HOUSE OF WAX

2.5 Stars
Year Released: 2005
MPAA Rating: R
Running Time: 105 minutes
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The unstoppable tide of horror movie remakes rolls on with “House of Wax,” a 21st century updating of the 1953 Vincent Price classic. The latter was itself a remake, which leads me to believe there needs to be some kind of limit on the amount of times you can make the same movie (that’d be bad news for Jane Austen fans). But back to “House of Wax,” which treats audiences to the likes of Chad Michael Murray and Paris Hilton instead of Vincent Price. Lucky us. The movie bears virtually no resemblance to the 1953 film, beyond the title and the act of coating human beings in hot wax. Faithfulness to the source material becomes less and less important the further you get from the original, and I’d say odds are that the teens Warner Bros. are hoping will buy tickets for “House of Wax” have never even heard of its namesake, much less seen it.

What’s it about? Well, a bunch of young, attractive twenty-somethings (stop me when this starts sounding familiar) find themselves stalked by twisted psychopaths in the hinterlands of Louisiana (“House of Wax” is likely to do for that state’s camping industry what “Easy Rider” did 35 years earlier). Events leading up to their arrival at this situation are unimportant, since everything is just prelude to mayhem, but I’ll give it a shot: Carly (Elisha Cuthbert) and her boyfriend Wade are traveling to a football game in Baton Rouge with Carly’s ex-con brother Nick (Murray), Nick’s friend/toady Dalton, token black guy Blake, and Blake’s girlfriend Paige (Hilton). The group decides to stop for the night in a field and camp. Upon waking the next morning, Wade discovers his fan belt has been mysteriously cut. While the rest of the gang goes on ahead, he and Carly hitch a ride with a creepy redneck (like there’s any other kind) into the nearest town, and soon make…a horrifying discovery.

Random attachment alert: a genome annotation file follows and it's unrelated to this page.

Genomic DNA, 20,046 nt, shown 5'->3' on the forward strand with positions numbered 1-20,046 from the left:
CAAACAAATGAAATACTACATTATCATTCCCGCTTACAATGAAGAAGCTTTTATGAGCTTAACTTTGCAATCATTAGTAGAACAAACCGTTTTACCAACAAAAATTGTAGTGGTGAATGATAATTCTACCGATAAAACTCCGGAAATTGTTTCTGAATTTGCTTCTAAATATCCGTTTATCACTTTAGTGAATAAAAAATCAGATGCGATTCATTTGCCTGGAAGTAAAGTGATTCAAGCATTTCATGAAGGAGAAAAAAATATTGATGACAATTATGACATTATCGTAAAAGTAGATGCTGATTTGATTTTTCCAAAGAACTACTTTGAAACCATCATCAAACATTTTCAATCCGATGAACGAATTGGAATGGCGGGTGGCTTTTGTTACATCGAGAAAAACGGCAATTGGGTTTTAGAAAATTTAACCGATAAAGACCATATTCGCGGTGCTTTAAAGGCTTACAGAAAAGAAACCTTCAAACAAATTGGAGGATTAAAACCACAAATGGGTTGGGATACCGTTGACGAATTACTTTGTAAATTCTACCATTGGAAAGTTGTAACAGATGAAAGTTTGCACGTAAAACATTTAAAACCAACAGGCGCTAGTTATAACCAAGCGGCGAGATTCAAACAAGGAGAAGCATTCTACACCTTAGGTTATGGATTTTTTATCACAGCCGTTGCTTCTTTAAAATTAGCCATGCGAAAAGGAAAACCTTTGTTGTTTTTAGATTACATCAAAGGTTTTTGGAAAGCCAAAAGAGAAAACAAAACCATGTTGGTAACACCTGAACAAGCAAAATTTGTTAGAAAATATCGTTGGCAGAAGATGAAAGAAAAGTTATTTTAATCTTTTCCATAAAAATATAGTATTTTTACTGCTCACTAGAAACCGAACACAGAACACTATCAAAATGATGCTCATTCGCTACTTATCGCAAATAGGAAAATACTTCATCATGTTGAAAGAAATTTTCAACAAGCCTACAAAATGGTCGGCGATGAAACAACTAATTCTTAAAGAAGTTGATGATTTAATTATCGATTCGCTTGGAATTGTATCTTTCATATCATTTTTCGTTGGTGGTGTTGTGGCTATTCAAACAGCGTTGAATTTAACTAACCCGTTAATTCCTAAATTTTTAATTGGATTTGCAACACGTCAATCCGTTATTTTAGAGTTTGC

Blah, blah, blah…former music video director…blah, blah, blah…picked off one by one…blah, blah, blah…covered in boiling wax…blah, blah, blah…the whole town?…blah, blah, blah…faces the killer in a climactic showdown. The word processing program that churned out the “House of Wax” script didn’t really exert itself too much. Though the filmmakers did right in copying one of the few successful components of the otherwise pointless Texas Chainsaw Massacre remake, i.e. letting Elisha Cuthbert run around in a grimy wife beater for almost the entire film, so that’s something.

Upon reflection, the creators of “House of Wax” are pretty savvy. Nobody’s buying a ticket to bask in the sublime genius of Jared Padalecki’s (Dean from “Gilmore Girls”) acting; people are coming for the vicarious thrill of seeing Hilton, the “star” of “The Simple Life” and assorted night-vision porno clips get brutalized (at the screening I attended, the audience cheered wildly when she finally bought it). I confess, I wanted to see the Vacuous One bite the big one as much as anybody, but I couldn’t deny the way this film advances the baffling Hilton success story. It’s a credit to the skill of her handlers and the unswerving bone-headedness of the American public that this idiot is still in the public eye. And they even found a way to work in scenes of Dalton filming her at night with his video camera. Subtle.

Unsurprisingly, Hilton is a horrible actress. We’re talking Pia Zadora levels of badness, and merely appearing in the same film as Hilton is likely to earn the otherwise generic Murray accolades as a “brooding antihero” (he must be edgy, he’s got facial hair). As a thespian, she’s one hell of an heiress.

“House of Wax” works best when it sticks to some of the tenets of successful horror; namely, gore and surprise. The movie showcases some appreciably oogy moments, and – while your average chimp will be able to figure out who’s going to live and die in the first five minutes – some of the individual death scenes get high marks. What keeps it from distinguishing itself from other similarly listless genre offerings is the unremitting stupidity of the characters. Horror fans can forgive a lot, but we get tired of seeing the same crap time and time again: apparent kills are left unverified, handy firearms are left untouched, and the group splits up a record four times, ensuring most of these dolts will never see the dawn.

No big loss.

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Posted on May 7, 2005 in Reviews by
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